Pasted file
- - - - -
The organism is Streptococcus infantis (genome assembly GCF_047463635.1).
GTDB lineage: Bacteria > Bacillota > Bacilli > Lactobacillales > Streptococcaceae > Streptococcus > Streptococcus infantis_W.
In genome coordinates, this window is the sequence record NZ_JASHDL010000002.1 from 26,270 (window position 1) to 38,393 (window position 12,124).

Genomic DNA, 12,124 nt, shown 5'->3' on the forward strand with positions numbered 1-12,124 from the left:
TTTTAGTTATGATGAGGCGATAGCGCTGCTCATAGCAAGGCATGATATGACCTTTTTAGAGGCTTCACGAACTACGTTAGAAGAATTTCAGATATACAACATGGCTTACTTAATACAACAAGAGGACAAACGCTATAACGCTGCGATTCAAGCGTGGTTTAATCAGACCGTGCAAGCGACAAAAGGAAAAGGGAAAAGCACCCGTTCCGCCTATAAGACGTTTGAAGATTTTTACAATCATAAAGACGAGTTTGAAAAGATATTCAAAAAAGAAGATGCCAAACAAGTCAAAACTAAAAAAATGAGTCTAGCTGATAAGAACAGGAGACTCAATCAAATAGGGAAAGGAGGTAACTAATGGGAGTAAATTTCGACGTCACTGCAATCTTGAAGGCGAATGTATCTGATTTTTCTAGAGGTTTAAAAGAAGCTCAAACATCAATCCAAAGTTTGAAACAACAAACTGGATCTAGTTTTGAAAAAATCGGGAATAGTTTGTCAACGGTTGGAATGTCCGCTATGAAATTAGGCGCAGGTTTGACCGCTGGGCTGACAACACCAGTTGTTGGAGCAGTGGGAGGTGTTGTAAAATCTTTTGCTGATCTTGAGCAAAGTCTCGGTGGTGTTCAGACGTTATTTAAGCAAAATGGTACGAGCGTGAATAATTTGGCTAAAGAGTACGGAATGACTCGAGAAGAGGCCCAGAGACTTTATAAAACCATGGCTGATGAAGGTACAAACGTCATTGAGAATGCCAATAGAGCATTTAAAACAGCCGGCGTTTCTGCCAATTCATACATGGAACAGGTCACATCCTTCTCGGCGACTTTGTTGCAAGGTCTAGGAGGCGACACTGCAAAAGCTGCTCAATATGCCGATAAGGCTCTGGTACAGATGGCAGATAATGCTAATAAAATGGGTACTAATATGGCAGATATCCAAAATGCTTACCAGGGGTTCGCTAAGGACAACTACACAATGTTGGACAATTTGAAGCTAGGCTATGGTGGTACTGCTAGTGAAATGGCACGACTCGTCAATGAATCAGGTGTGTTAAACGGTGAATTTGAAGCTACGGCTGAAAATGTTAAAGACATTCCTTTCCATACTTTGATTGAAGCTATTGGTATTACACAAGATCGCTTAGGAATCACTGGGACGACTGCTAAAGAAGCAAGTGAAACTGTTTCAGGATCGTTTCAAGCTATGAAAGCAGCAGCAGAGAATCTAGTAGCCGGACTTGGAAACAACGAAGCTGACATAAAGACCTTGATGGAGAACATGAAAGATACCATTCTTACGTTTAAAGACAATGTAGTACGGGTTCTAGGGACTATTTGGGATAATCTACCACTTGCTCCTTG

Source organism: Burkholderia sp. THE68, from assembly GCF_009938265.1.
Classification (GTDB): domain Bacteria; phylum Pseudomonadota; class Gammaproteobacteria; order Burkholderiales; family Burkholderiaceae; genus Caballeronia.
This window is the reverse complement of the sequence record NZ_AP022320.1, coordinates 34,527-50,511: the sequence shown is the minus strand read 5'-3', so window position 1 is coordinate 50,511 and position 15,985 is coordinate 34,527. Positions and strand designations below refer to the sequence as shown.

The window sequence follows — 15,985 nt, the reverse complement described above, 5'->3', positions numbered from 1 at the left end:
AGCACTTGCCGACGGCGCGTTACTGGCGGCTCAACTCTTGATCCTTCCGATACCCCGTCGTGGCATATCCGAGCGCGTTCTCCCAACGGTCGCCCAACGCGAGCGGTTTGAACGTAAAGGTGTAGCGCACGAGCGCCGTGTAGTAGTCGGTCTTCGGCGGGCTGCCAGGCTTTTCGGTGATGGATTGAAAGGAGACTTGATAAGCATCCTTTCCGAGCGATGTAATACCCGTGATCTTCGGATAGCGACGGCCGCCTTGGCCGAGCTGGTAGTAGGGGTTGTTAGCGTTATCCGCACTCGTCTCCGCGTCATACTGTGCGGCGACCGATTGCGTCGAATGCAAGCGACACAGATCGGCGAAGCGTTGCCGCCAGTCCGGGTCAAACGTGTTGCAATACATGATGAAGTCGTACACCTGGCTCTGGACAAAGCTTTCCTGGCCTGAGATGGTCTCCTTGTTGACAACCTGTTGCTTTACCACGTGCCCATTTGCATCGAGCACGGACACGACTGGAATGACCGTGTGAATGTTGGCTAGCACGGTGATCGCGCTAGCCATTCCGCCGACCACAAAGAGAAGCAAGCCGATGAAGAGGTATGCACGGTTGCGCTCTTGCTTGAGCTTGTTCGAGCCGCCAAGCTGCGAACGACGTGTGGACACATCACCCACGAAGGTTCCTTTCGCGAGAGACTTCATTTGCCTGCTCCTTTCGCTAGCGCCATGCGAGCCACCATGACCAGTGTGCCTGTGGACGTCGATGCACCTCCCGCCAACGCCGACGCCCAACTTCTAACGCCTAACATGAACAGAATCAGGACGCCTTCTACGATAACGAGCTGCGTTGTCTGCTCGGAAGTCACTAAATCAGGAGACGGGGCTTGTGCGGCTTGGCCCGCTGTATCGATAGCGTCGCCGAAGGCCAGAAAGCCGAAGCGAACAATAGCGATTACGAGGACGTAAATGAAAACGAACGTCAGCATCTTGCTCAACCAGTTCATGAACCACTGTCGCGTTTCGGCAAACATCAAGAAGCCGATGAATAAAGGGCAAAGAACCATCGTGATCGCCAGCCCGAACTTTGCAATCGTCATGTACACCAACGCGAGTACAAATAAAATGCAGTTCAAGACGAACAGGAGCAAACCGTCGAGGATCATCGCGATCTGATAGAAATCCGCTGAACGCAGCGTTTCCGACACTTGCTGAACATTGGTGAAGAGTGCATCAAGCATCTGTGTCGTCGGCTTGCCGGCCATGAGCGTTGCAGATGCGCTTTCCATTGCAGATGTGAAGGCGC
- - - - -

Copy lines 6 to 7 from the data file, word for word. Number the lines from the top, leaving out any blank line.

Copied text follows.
Source organism: Burkholderia sp. THE68, from assembly GCF_009938265.1.
Classification (GTDB): domain Bacteria; phylum Pseudomonadota; class Gammaproteobacteria; order Burkholderiales; family Burkholderiaceae; genus Caballeronia.